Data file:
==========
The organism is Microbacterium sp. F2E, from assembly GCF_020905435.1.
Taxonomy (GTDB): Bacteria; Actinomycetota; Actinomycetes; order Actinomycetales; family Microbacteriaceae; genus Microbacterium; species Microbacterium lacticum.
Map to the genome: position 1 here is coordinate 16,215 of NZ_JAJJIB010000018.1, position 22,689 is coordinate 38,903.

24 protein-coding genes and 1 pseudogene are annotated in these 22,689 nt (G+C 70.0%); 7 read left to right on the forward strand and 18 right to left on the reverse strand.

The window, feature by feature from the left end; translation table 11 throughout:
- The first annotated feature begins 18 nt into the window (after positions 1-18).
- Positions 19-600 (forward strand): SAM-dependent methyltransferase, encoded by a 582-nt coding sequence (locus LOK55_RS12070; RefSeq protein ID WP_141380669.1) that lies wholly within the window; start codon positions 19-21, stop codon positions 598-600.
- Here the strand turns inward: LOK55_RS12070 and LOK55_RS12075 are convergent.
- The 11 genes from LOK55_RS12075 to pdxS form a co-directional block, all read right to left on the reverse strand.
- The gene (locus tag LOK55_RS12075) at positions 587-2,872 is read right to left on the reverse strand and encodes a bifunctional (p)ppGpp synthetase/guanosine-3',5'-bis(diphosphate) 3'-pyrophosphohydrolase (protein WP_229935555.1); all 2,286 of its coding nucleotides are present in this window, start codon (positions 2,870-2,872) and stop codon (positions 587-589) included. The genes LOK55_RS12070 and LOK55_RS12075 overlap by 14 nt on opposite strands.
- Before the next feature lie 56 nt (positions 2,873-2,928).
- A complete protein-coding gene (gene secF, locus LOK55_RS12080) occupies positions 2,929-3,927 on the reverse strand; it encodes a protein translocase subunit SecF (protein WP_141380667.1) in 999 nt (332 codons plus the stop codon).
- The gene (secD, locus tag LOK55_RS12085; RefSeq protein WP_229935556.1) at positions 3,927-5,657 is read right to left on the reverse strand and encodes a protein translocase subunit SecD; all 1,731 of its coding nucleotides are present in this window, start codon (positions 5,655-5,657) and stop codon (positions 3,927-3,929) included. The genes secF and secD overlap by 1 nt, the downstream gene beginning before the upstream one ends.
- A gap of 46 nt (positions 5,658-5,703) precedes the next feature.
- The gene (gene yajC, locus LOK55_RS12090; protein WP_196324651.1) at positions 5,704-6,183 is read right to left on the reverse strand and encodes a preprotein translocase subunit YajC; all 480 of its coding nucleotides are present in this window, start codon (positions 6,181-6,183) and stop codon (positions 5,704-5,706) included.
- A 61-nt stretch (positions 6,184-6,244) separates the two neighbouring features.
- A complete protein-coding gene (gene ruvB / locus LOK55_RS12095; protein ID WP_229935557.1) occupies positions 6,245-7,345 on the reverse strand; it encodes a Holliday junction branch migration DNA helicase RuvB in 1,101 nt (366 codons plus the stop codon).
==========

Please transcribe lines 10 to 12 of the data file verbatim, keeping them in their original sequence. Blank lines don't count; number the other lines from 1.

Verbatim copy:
- The gene (locus tag LOK55_RS12075) at positions 587-2,872 is read right to left on the reverse strand and encodes a bifunctional (p)ppGpp synthetase/guanosine-3',5'-bis(diphosphate) 3'-pyrophosphohydrolase (protein WP_229935555.1); all 2,286 of its coding nucleotides are present in this window, start codon (positions 2,870-2,872) and stop codon (positions 587-589) included. The genes LOK55_RS12070 and LOK55_RS12075 overlap by 14 nt on opposite strands.
- Before the next feature lie 56 nt (positions 2,873-2,928).
- A complete protein-coding gene (gene secF, locus LOK55_RS12080) occupies positions 2,929-3,927 on the reverse strand; it encodes a protein translocase subunit SecF (protein WP_141380667.1) in 999 nt (332 codons plus the stop codon).